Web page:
There are several "floppy emulators" out there, which plug into a floppy controller and provide raw disk images in place of floppy diskettes (i.e. they pretend to be a floppy drive). There are ones for replacing SASI harddisks also. One disadvantage of those is that your disk images are not only opaque but generally not accessible directly from a PC (you have to remove the media from the emulator and insert into a PC, then you have to run specialized software to examine the images - if it is even possible to examine the files at all).

    I've spent a lot of time working with CP/NET, both on 1980's technology and in a modern CP/M-to-host-PC arrangement. I have server code for it (modern PC, fairly portable in JAVA), and worked up a module to add CP/NET to CP/M 3. As I said, there are advantages and disadvantages to CP/NET. But it's probably worth discussing your idea more and see where it goes. Of course, it will depend on how much "demand" there is for it among the community.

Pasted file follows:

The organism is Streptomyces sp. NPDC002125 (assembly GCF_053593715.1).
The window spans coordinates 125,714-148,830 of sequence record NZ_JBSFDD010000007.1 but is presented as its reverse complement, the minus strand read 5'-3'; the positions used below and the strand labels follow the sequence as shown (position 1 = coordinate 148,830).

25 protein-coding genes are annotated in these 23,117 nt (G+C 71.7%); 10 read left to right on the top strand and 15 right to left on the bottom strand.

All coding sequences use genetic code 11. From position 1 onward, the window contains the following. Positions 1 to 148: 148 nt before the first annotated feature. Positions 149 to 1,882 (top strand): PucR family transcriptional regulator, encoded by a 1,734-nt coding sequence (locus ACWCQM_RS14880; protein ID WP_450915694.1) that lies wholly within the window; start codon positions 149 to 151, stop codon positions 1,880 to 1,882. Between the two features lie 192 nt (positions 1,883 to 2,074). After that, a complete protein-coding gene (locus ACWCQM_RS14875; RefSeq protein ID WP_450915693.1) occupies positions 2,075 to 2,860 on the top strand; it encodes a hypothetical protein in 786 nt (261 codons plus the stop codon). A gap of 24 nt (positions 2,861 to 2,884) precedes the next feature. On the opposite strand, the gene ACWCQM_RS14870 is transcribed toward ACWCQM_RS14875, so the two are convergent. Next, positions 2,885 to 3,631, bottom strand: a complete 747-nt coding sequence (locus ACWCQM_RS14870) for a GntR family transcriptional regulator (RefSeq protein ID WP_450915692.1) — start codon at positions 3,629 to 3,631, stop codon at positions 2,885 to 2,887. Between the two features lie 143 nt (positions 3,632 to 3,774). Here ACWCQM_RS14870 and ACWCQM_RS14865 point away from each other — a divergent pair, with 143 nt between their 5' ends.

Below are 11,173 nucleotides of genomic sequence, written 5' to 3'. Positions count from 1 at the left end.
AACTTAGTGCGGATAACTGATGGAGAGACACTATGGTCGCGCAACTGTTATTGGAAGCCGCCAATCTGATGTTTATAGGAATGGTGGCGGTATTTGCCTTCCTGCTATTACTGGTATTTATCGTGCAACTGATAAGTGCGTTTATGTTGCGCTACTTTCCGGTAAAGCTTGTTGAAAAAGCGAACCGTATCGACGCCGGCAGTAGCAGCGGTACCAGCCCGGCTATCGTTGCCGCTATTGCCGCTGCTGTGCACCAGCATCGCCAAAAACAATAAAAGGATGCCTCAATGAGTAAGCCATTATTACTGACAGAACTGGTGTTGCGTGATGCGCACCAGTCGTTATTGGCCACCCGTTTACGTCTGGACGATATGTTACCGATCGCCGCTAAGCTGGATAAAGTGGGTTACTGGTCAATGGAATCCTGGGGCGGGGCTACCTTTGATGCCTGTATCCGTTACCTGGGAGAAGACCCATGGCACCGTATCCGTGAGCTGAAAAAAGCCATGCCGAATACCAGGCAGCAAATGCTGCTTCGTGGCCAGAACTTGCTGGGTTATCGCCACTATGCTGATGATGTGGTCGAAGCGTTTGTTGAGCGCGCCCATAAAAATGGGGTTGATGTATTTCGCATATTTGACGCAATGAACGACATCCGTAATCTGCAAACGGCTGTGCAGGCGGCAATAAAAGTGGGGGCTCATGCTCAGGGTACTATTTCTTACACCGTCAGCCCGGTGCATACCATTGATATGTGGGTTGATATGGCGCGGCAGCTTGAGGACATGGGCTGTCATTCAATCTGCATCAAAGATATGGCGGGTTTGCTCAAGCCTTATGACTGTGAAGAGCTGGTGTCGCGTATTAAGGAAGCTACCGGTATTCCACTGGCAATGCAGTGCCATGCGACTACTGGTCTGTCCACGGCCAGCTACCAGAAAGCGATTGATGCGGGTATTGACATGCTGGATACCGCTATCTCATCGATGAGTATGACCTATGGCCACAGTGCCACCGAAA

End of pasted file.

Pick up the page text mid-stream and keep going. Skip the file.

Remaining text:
5. #5

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    @durgadas sounds like you have some relevant knowledge.

    >> As you suggest, booting is the biggest pain.
    Yes you are right the boot loader is a challenge - it's impossible avoid some sort of initial boot loader to start grabbing data from the parallel port - interestingly you could perhaps integrate it all together - for example on my Exidy Sorcerer I load cassette programs from my PC audio output to the Sorcerer cassette input. So there's no reason why the server application could not provide both the boot loader via cassette port which bootstraps the parallel port - just needs two cables between PC and vintage micro - one parallel and one audio cable.